It is the 30th Anniversary of Neighbours and God Will Not Pity Us: Thursday Night


We open with the wedding party sitting in a graveyard awaiting news of their absent groom, speculating wildly: Did he get cold feet? Did he run away with the maid of honour? Is he trapped in a well somewhere, waiting for an acceptable timeframe to have passed before he can get away with drinking his own piss? Paul, shrugging like a little scamp, suggests that he may have “accidentally” told the groom too many wedding horror stories, or as they’re known in Neighbours, “wedding stories”.

Before long, they’ve made their decision. He’s run away with the maid of honour, and they’re probably shamelessly guzzling each other’s piss as we speak. There’s a slow-motion True Detective montage walk down the aisle. The jilted bride has only this to say to the solemn crowd: “I’ll understand if you want your gifts returned.” She then retires to the bridal suite and begins to take down the congratulatory paraphernalia designed for a mercifully swift and productive love-making process: a laminated placard reading YOURE MARRIED, a bed covered in sticks and what look like grapes? Again we are reminded that the Neighbours writing staff only knows about weddings through ancient books and campfire stories. The rest of The Neighbours retire to the pub to process the day’s tragedy. We all lament the waning of the miracle of love, between two so young and pure. Delta Goodrum, the great romantic of our time, has something to add: “At least there’s some good news: I’m writing music again!” Unbelievable.

Down the well, things progress slowly. Groom refuses to believe he won’t make it back in time for the wedding. The maid of honour, recently confessed of her love for him, checks his injury: a brown-looking foot. “Why didn’t you TELL ME it was this BAD,” she screeches, and he answers by taking off his shirt. “Here,” he says, “you’re cold.” It’s easy to see why she would fall for someone so generous and resourceful, with weak, brown feet. But things aren’t all chipper down here, and they’re already considering their survival needs. How long can they survive without food? Without water? You can almost hear the collective roar of Neighbour’s viewers across the world: GET TO THE PISS DRINKING ALREADY. DRINK EACH OTHER’S PISS YOU FRAUDS. WE’VE SAT IDLY BY FOR THIRTY YEARS AND NOW IT’S OUR TURN TO SPEAK, AND WHAT WE SAY IS PISS. PISS RIGHT INTO EACH OTHER’S BLACK SOULS. While we may consider this to be some way off (they’ve been trapped maximum 4 hours) the show is clearly hinting at the inevitability: close-up shots of dry lips with the sounds of cascading waterfalls; memories of the once-controversial “DRINK PISS FOR LIFE” posters in Lou’s shop (deleted scene).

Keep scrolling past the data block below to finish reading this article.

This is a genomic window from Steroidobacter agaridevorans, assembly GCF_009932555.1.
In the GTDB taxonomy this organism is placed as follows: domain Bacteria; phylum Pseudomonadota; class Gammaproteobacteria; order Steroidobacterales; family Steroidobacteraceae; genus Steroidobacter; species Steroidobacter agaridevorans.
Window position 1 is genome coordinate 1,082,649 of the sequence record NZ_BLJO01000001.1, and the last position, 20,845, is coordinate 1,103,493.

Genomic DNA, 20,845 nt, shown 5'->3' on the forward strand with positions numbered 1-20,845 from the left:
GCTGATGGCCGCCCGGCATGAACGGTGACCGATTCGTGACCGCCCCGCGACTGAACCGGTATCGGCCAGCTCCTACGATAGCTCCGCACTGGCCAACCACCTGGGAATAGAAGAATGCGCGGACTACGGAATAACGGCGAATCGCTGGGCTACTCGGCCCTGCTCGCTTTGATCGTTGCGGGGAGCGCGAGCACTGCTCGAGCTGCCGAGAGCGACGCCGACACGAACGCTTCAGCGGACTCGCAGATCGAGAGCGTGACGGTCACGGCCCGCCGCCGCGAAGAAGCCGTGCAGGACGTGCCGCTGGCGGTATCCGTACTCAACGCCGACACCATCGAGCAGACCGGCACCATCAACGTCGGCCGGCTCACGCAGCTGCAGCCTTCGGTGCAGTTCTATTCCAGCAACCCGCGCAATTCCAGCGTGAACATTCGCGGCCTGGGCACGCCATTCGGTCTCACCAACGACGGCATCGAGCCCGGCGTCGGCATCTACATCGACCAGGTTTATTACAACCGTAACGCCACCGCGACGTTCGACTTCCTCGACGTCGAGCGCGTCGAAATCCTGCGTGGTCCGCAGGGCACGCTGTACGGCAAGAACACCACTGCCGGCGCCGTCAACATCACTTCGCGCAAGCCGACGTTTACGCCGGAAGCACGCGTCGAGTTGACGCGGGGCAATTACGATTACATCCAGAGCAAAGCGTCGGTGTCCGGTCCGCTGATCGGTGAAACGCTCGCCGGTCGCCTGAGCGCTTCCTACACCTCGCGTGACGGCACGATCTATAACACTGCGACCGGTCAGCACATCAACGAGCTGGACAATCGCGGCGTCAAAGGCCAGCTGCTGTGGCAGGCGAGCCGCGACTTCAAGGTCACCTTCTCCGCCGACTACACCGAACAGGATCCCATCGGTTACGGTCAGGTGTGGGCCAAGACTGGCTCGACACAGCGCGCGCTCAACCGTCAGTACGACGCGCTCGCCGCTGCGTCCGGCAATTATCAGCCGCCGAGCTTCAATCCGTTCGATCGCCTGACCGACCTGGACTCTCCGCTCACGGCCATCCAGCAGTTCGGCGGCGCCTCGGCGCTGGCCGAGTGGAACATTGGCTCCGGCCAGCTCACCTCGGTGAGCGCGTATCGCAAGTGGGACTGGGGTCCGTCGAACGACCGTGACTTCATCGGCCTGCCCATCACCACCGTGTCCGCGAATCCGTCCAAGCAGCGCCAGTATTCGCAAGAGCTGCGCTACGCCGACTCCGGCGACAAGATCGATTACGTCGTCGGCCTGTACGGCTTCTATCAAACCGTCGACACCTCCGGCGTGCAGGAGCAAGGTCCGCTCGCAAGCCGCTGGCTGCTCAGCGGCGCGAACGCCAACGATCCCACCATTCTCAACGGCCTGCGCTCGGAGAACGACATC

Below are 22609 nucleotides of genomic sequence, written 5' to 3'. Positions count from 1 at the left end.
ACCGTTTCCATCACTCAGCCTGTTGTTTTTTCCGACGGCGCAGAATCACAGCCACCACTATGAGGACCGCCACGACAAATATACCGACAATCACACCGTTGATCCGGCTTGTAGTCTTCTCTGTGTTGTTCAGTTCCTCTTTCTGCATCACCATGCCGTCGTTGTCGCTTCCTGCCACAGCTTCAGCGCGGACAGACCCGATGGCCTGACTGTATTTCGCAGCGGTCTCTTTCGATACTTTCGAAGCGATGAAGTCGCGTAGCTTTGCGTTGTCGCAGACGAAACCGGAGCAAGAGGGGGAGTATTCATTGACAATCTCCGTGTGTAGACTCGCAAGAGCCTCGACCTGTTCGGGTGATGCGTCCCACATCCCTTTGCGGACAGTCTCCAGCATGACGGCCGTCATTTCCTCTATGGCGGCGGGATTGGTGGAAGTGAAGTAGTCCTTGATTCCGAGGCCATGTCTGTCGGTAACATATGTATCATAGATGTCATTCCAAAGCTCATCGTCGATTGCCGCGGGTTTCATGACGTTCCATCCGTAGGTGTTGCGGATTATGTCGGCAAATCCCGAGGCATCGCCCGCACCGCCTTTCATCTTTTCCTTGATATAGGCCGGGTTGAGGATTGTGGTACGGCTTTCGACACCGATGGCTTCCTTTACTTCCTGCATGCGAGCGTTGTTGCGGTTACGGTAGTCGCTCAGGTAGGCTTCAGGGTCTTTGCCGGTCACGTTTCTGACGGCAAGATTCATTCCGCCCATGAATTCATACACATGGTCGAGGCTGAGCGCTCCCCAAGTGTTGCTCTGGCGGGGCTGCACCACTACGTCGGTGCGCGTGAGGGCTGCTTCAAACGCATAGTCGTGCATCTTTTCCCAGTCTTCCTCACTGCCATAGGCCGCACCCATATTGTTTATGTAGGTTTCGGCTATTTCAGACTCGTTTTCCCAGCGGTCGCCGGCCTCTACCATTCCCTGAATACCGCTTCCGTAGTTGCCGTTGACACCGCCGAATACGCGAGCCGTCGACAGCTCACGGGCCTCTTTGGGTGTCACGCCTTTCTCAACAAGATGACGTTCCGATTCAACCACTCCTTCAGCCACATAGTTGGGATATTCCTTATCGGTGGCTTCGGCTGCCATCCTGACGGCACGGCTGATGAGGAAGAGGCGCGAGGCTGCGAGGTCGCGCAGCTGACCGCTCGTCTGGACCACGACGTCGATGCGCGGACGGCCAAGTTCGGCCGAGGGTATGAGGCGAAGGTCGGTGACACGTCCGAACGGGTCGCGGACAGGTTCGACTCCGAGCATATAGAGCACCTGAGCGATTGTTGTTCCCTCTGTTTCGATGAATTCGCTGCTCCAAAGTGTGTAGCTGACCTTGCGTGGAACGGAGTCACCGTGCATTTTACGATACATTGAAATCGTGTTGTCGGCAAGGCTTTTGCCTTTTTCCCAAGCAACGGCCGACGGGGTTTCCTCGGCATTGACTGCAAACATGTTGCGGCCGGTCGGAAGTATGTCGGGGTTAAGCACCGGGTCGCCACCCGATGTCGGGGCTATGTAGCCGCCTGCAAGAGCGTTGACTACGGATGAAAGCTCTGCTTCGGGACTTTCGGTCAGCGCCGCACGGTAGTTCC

Meanwhile, up top, The Neighbours are drinking their own kind of piss: we have “convinced” Delta to sing at the closing of the Edinborough Festival (again, which never seemed to have started in the first place) to a pitiful smattering of ten or so people. The reception doesn’t deter her, and she sings beautifully. In the ensuing montage we see again the great misery shrouding The Neighbours: a weeping bride, a torn family, and an injured groom, trapped and scrambling for a way out. But what should he find there in the darkness? It’s the ring! The rumours were true! Maybe things aren’t so bad after all, maybe there’s still a chance. Sure, time has not been kind to the ring, but there’s always hope, because we all know what will clean it right up: a quick, blessed visit from our old friend Professor Urine.


Jack Vening writes short fiction in Brisbane. He has taught in the writing programs at UQ and QUT and has a tiny collection of stories, ‘Work For a Man or a Horse’, available through Momentum Books. He tweets @JerkVening.

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